It would be almost two centuries before it was discovered that Tsar Casimir had elicited a confession from Archimedes in exchange for the freedom of his sons.

Aside posted:

My newest great person was a Great Engineer. Like other Great People, Great Engineers can be used to start golden ages and discover technologies. A Great Engineer can also settle as a super specialist (engineer), which gives the city +3 beakers and +3 production per a turn. Finally, a Great Engineer can be used to rush the production of a building or a unit in the city. I used him to rush the construction of the Sistine Chapel in Moscow.

In 1995, a sociologist by the name of Ualentin Tabor wrote The Sistine Effect. He proposed that the presence of The Chapel of Heroes provided a small but significant incentive for cultural progress. He cited the staggeringly large number of historical figures that claimed they were inspired by their visit to the Chapel; and there is almost nobody enshrined in the Chapel who didn't visit it before they were honored with an exhibit there. In effect, everyone worked just a little harder because they hoped to become a member of the Chapel's history.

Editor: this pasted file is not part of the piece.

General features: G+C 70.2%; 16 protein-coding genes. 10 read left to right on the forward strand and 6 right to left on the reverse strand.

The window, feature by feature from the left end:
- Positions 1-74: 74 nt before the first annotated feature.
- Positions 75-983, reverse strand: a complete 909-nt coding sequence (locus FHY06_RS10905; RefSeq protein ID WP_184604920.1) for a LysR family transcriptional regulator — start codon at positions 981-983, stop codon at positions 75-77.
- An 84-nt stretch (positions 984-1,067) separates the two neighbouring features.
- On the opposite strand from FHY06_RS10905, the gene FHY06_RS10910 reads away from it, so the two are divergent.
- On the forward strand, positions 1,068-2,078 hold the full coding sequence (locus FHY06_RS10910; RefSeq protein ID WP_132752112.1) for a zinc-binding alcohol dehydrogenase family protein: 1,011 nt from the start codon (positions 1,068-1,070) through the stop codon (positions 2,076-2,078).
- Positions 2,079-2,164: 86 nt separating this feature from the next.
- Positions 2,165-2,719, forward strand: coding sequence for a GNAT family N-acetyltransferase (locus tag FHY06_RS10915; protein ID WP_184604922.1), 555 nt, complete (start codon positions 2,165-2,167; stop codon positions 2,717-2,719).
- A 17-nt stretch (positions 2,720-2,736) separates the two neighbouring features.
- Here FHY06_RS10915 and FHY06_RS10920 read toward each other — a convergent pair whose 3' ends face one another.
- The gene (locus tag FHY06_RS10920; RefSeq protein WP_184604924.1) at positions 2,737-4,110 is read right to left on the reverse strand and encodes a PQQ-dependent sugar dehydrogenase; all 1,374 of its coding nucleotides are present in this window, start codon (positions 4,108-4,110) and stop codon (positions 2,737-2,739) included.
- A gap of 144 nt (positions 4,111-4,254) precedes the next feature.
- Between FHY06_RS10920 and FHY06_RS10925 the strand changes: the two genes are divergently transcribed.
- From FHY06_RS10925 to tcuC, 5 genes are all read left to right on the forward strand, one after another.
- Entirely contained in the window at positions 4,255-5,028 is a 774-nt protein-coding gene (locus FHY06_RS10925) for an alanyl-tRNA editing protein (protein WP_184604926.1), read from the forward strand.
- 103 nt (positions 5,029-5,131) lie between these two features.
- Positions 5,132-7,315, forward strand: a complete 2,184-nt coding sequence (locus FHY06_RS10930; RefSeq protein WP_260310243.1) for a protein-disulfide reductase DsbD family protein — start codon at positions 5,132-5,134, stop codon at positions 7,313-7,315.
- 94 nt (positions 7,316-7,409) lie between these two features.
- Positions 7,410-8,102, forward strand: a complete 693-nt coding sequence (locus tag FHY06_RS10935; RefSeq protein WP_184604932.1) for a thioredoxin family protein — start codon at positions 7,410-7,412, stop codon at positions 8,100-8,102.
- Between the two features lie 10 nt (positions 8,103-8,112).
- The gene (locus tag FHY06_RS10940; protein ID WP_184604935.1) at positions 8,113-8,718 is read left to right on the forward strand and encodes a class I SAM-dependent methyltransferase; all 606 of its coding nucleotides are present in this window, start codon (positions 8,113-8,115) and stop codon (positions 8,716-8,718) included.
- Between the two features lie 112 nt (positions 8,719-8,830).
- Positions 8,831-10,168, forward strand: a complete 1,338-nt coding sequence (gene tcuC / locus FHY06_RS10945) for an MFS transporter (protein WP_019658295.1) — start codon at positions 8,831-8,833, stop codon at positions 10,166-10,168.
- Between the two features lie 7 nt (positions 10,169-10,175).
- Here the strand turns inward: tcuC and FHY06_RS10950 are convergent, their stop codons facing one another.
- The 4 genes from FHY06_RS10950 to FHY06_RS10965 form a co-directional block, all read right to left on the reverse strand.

Aside posted:

The Sistine Chapel makes all my specialists into effective cultural producers. Now whenever I finish capturing a city, I simply set one specialist, and no matter what, I'll get a border size increase in a maximum of five turns.


Looking Towards the Future

For a time, the Russian Empire was at peace. Tsar Casimir commented in his journals about the state of affairs: "As I grow older, I am tempted to believe that Bogumil Savostin spoke too soon, but only by a handful of decades. Maybe the great upheavals of the past are finished, and the future will be a time of endless peace.

"But then I look at this letter from the Spanish Queen. I read it nightly. It troubles me. There is only one sentence on the page: 'Even when a fire looks dead, remember that hot coals still burn underneath the ash.' I wish it wasn't real.

"Ishvara damn the Buddhists!"

So far...

I'm cutting off this post here, because of what I said at the start. Here I'm going to switch narrative viewpoints to make the next events more entertaining.

Edit: Please tell me if the images fail to load. It may be time to seek another host, yet again. :[